Friday, October 06, 2006

Grieving for the Amish

Like everyone else, I am horrified by school violence, a problem I never had to worry about when I was in school myself. My kids were in high school when the Columbine shootings took place, and I remember well the paradigm shift I underwent as I had to acknowledge that my kids might not be safe after I dropped them off in the morning, and that I had no control over what might happen at the school, beyond my sight and hearing. Before Columbine, school violence certainly existed -- but it was the simple scale of the Columbine violence that reordered everyone's thinking. What darkness might be lurking in the hearts and minds of my kids' classmates? What violent plans might be hatching in fecund teenaged brains?

And now it's a whole new ballgame, another paradigm shift, as I read somewhere the other day. Now we have to fear not only alienated, hate-filled teenagers, but alienated, hate-filled adults who have discovered in nearby schools an easy target for their rage. Adults who may be far better at planning and carrying out their murderous plans.

So tonight I'm grieving for the Amish, who now more than ever have become a symbol of innocence, and now of innocence lost. Growing up in northern Delaware, I was taught to admire and respect the Amish, and spent many a Sunday afternoon riding in the back of my parents' car as we drove through the "Amish country" of nearby southeastern Pennsylvania. That the Amish community, which has striven to avoid so many of the excesses of our culture, should have been the victim of such violence, seems to me unspeakably wrong. No one deserves to be the object of a murderous rampage, but that the peaceful Amish should have been the most recent victims of such an outrage is just another sad commentary on the sickness lurking just below our civilized surface, waiting for any opportunity to escape.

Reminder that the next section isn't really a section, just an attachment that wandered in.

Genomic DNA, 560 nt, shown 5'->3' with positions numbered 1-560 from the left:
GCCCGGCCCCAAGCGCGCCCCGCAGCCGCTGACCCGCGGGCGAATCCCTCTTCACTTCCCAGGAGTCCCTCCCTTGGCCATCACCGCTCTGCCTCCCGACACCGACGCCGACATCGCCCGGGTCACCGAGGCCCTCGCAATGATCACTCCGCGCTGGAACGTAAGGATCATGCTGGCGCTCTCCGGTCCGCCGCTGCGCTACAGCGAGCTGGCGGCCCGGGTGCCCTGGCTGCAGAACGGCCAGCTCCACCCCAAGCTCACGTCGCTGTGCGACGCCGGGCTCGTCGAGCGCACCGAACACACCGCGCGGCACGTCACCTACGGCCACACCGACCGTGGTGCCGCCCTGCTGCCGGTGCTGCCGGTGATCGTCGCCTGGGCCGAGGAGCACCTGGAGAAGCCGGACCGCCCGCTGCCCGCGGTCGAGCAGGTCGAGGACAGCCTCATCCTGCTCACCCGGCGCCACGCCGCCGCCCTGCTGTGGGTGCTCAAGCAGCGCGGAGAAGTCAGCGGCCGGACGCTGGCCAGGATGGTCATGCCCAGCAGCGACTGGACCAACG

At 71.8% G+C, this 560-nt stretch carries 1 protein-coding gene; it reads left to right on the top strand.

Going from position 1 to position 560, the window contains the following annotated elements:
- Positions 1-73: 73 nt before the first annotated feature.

And tonight I'm thinking of ten little girls, shot execution-style in a place that was supposed to be safe, and I'm thinking of the five who have already died. And I wonder if I could forgive as the Amish have begun to do, and whether, if someone shot my daughter, my Christianity would be more than a Sunday veneer, or whether I would succumb to grief and loss, and, yes -- a rage of my own.

And I pray that I never have to find out the answer.

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